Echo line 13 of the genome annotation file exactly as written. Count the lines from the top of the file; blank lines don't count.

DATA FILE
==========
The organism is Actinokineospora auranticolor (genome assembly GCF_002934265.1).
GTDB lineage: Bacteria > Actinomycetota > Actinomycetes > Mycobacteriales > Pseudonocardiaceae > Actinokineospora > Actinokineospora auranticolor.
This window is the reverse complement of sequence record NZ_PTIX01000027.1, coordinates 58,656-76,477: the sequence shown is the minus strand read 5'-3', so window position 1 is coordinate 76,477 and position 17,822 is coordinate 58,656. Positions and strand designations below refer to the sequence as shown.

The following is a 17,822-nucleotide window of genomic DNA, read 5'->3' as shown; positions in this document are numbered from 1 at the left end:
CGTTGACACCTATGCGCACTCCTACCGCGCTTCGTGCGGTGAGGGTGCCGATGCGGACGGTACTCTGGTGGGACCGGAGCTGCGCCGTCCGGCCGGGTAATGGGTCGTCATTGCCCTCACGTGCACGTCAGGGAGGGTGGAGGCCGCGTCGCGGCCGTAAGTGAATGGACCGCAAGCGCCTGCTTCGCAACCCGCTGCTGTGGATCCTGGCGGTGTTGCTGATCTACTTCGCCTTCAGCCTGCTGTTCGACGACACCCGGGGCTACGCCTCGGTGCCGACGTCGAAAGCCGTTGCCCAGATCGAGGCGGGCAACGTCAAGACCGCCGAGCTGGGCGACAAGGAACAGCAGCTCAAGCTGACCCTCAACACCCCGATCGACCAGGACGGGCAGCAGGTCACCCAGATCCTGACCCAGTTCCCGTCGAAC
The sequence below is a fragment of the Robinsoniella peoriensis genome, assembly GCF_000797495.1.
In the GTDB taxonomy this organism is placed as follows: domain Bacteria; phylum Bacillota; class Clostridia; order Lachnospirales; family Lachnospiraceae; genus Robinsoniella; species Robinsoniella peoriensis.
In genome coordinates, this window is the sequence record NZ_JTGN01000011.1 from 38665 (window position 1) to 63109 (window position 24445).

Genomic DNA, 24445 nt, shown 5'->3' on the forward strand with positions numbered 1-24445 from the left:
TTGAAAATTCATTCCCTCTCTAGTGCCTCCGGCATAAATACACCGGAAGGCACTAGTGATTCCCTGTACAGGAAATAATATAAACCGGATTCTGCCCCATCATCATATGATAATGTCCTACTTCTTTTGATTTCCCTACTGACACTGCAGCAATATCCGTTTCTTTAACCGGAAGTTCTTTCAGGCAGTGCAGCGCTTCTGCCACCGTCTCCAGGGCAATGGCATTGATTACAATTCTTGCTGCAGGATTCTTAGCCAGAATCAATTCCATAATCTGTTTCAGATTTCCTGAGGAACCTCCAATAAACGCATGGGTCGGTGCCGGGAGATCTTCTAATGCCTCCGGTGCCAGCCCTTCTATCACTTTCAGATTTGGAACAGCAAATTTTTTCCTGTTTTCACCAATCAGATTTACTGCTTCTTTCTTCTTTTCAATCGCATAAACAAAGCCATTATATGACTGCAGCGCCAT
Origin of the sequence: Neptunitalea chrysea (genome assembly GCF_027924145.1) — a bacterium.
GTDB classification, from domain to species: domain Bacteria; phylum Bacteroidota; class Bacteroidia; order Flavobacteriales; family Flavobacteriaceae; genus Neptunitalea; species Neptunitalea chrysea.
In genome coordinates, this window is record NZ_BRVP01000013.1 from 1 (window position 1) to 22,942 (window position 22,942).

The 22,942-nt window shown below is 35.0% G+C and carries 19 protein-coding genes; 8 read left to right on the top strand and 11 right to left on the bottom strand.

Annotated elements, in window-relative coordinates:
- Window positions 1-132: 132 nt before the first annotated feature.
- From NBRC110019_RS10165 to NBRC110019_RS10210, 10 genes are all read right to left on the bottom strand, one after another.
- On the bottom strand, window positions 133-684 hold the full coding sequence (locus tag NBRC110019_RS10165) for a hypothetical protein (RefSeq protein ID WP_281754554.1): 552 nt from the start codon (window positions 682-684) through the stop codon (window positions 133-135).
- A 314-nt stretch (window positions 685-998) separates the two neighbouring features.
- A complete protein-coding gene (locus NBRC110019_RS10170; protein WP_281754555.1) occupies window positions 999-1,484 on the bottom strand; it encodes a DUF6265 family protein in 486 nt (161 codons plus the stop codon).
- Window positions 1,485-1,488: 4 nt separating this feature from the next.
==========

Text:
In genome coordinates, this window is record NZ_BRVP01000013.1 from 1 (window position 1) to 22,942 (window position 22,942).